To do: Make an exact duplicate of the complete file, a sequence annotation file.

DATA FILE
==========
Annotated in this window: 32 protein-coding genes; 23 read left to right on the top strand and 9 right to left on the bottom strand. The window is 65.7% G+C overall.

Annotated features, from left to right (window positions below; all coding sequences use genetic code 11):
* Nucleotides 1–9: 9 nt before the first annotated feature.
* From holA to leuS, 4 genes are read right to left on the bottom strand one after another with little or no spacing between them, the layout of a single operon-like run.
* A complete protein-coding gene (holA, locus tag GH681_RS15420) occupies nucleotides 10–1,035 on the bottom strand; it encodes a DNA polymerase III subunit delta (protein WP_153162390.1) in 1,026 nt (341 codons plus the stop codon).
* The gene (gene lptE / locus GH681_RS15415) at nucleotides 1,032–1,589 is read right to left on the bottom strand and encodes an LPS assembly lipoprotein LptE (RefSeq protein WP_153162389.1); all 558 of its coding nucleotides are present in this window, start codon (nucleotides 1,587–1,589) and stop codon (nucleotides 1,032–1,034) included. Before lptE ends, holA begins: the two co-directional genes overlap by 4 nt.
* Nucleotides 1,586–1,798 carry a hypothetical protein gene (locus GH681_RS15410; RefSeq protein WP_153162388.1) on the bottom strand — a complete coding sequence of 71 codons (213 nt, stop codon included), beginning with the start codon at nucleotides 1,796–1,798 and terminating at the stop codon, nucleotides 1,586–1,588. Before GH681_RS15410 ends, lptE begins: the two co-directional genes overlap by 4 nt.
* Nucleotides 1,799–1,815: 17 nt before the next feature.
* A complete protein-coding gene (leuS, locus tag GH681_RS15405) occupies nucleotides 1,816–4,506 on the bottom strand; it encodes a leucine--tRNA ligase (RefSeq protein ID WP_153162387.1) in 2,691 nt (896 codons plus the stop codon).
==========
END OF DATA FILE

Annotated in this window: 32 protein-coding genes; 23 read left to right on the top strand and 9 right to left on the bottom strand. The window is 65.7% G+C overall.

Annotated features, from left to right (window positions below; all coding sequences use genetic code 11):
* Nucleotides 1–9: 9 nt before the first annotated feature.
* From holA to leuS, 4 genes are read right to left on the bottom strand one after another with little or no spacing between them, the layout of a single operon-like run.
* A complete protein-coding gene (holA, locus tag GH681_RS15420) occupies nucleotides 10–1,035 on the bottom strand; it encodes a DNA polymerase III subunit delta (protein WP_153162390.1) in 1,026 nt (341 codons plus the stop codon).
* The gene (gene lptE / locus GH681_RS15415) at nucleotides 1,032–1,589 is read right to left on the bottom strand and encodes an LPS assembly lipoprotein LptE (RefSeq protein WP_153162389.1); all 558 of its coding nucleotides are present in this window, start codon (nucleotides 1,587–1,589) and stop codon (nucleotides 1,032–1,034) included. Before lptE ends, holA begins: the two co-directional genes overlap by 4 nt.
* Nucleotides 1,586–1,798 carry a hypothetical protein gene (locus GH681_RS15410; RefSeq protein WP_153162388.1) on the bottom strand — a complete coding sequence of 71 codons (213 nt, stop codon included), beginning with the start codon at nucleotides 1,796–1,798 and terminating at the stop codon, nucleotides 1,586–1,588. Before GH681_RS15410 ends, lptE begins: the two co-directional genes overlap by 4 nt.
* Nucleotides 1,799–1,815: 17 nt before the next feature.
* A complete protein-coding gene (leuS, locus tag GH681_RS15405) occupies nucleotides 1,816–4,506 on the bottom strand; it encodes a leucine--tRNA ligase (RefSeq protein ID WP_153162387.1) in 2,691 nt (896 codons plus the stop codon).